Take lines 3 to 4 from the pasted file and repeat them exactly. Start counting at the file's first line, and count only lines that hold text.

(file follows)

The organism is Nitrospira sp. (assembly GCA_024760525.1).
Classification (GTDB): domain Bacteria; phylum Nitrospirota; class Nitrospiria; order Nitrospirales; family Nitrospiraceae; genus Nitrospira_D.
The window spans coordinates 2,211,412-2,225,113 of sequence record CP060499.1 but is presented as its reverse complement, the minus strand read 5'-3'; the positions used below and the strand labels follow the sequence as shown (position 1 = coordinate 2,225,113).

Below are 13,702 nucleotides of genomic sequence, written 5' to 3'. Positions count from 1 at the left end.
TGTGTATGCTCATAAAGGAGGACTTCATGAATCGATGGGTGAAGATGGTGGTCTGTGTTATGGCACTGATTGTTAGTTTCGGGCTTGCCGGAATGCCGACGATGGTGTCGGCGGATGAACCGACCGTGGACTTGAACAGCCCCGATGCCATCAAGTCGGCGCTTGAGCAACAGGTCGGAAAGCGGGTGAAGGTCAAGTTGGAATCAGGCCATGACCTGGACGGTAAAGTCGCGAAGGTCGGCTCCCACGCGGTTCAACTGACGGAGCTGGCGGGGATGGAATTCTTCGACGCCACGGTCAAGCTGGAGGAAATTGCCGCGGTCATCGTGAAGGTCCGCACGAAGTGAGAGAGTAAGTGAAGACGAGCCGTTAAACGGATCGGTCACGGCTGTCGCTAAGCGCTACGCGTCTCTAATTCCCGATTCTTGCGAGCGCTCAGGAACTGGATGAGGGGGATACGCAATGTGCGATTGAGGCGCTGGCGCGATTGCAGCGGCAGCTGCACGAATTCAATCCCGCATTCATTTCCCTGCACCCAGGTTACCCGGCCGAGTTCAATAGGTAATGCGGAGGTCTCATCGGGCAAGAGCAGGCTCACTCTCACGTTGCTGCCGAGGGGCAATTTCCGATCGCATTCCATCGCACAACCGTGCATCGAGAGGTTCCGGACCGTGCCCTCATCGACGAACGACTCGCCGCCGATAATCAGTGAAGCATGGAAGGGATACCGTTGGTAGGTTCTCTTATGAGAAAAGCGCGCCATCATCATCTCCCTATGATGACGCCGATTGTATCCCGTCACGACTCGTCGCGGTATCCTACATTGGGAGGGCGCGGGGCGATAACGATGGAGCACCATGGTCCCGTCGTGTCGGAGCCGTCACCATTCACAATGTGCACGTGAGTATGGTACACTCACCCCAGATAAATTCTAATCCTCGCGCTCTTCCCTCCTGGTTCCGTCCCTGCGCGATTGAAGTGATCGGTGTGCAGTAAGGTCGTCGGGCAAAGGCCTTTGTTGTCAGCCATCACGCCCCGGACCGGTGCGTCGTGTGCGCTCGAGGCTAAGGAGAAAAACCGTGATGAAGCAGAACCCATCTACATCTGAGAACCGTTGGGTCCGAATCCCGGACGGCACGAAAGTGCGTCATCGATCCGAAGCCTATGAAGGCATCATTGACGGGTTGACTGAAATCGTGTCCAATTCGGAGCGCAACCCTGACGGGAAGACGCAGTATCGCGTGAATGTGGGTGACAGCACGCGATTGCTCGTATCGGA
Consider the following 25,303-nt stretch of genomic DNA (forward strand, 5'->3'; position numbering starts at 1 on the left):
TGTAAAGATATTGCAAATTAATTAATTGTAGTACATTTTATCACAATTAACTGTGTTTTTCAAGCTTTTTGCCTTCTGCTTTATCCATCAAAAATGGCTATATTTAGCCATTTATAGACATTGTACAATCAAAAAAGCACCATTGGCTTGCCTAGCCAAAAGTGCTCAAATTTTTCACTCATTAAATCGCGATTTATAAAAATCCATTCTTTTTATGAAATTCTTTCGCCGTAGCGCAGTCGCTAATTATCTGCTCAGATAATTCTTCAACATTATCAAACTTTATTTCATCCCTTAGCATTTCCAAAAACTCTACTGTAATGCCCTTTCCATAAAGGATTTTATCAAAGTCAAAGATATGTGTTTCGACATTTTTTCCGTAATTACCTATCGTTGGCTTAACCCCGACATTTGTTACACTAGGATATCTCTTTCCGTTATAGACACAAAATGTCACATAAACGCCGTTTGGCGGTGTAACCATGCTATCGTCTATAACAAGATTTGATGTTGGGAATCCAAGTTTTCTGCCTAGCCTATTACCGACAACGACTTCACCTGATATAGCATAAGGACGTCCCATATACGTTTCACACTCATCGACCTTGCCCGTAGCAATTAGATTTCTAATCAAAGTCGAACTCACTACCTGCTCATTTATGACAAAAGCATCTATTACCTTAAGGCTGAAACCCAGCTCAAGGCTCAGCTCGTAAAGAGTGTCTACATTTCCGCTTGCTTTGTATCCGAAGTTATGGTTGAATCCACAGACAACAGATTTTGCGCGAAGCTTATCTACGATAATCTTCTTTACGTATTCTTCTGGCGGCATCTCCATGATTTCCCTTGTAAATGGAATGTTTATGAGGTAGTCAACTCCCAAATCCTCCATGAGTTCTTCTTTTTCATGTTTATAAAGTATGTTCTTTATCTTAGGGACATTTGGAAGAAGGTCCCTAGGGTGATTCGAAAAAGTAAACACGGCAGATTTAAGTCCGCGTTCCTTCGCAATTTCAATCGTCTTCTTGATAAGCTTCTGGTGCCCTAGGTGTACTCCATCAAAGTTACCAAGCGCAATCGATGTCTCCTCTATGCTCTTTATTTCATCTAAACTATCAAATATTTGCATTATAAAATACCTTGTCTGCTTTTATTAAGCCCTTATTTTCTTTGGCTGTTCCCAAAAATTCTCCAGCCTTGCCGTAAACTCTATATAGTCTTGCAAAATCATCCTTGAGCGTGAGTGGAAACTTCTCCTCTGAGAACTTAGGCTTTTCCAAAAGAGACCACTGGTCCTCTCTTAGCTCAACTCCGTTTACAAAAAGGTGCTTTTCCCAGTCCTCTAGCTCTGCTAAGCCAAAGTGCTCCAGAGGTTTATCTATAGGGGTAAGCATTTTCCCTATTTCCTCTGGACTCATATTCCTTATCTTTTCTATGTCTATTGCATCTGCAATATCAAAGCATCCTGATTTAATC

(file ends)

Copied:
The window spans coordinates 2,211,412-2,225,113 of sequence record CP060499.1 but is presented as its reverse complement, the minus strand read 5'-3'; the positions used below and the strand labels follow the sequence as shown (position 1 = coordinate 2,225,113).

Below are 13,702 nucleotides of genomic sequence, written 5' to 3'. Positions count from 1 at the left end.